"Urinary incontinence is a major problem for women, and for an increasing number of men," said Ferdinand Frauscher, M.D., associate professor of radiology at the Medical University of Innsbruck and the head of uroradiology at University Hospital. "We believe we have developed a long-lasting and effective treatment that is especially promising because it is generated from the patient's own body."
The stem cells are removed from a patient's arm, cultured in a lab for six weeks, and then injected into the wall of the urethra and into the sphincter muscle. The result is increased muscle mass and contractility of the sphincter and a thicker urethra. Many patients have no urinary leakage within 24 hours after the 15- to 20-minute outpatient procedure.
Stress incontinence affects nearly 15 million people primarily women around the world. It occurs when the urethra narrows or becomes otherwise abnormal, or when the sphincter muscles that help open and close the urethra become weak or diminished, causing urine leakage when an individual exercises, coughs, sneezes, laughs or lifts heavy objects.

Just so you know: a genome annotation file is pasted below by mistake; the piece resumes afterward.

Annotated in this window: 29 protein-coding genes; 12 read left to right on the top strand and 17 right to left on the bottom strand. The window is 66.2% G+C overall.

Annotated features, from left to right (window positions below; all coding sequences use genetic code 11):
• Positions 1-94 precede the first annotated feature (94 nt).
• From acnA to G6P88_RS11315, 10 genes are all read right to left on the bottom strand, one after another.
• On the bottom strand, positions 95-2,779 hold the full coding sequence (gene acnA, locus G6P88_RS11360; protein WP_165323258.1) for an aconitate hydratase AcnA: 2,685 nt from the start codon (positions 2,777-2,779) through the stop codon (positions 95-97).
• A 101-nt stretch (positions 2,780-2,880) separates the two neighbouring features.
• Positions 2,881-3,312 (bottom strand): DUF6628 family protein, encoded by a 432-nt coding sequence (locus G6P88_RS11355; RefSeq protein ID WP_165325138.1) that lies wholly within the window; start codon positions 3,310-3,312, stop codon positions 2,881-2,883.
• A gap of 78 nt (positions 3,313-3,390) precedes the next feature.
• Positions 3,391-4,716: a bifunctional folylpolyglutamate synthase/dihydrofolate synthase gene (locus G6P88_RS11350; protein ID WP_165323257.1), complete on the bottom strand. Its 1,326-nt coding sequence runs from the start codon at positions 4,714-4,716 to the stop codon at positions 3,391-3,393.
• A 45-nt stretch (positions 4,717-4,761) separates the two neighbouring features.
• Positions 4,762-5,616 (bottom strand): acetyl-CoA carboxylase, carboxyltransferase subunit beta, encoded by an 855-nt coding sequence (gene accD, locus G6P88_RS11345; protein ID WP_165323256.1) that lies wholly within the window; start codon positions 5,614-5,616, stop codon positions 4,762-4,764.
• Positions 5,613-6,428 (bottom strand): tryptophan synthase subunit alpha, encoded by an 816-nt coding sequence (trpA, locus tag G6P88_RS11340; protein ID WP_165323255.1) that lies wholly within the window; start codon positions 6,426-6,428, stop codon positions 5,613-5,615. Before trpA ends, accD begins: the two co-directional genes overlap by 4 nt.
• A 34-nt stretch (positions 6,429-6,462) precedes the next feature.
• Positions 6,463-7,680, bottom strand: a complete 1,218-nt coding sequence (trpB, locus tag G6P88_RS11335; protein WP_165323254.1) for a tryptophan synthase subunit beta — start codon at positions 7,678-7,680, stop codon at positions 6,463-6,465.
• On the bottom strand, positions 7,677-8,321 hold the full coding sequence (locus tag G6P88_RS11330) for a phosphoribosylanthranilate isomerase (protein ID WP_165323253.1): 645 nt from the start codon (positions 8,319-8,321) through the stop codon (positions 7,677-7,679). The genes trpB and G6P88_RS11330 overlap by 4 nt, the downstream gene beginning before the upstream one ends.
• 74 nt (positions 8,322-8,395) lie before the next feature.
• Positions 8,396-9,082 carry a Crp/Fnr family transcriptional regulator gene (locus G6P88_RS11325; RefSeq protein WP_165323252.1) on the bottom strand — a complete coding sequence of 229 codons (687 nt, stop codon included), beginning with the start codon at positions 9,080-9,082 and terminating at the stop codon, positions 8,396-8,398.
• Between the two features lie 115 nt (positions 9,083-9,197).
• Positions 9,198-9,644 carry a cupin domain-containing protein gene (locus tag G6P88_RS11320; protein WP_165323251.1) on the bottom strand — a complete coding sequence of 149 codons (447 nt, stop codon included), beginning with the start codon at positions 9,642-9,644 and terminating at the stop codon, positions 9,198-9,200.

Twenty females, ages 36 to 84, who were experiencing minor to severe stress incontinence participated in the research. Muscle-derived stem cells were removed from each patient's arm and cultured, or grown, using a patented technique that yielded 50 million new muscle cells (myoblasts) and 50 million connective tissue cells (fibroblasts) after six weeks. When implanted into the patient under general or local anesthetia, the new stem cells began to replicate the existing cells nearby. One year after the procedure, 18 of the study's 20 patients remain continent.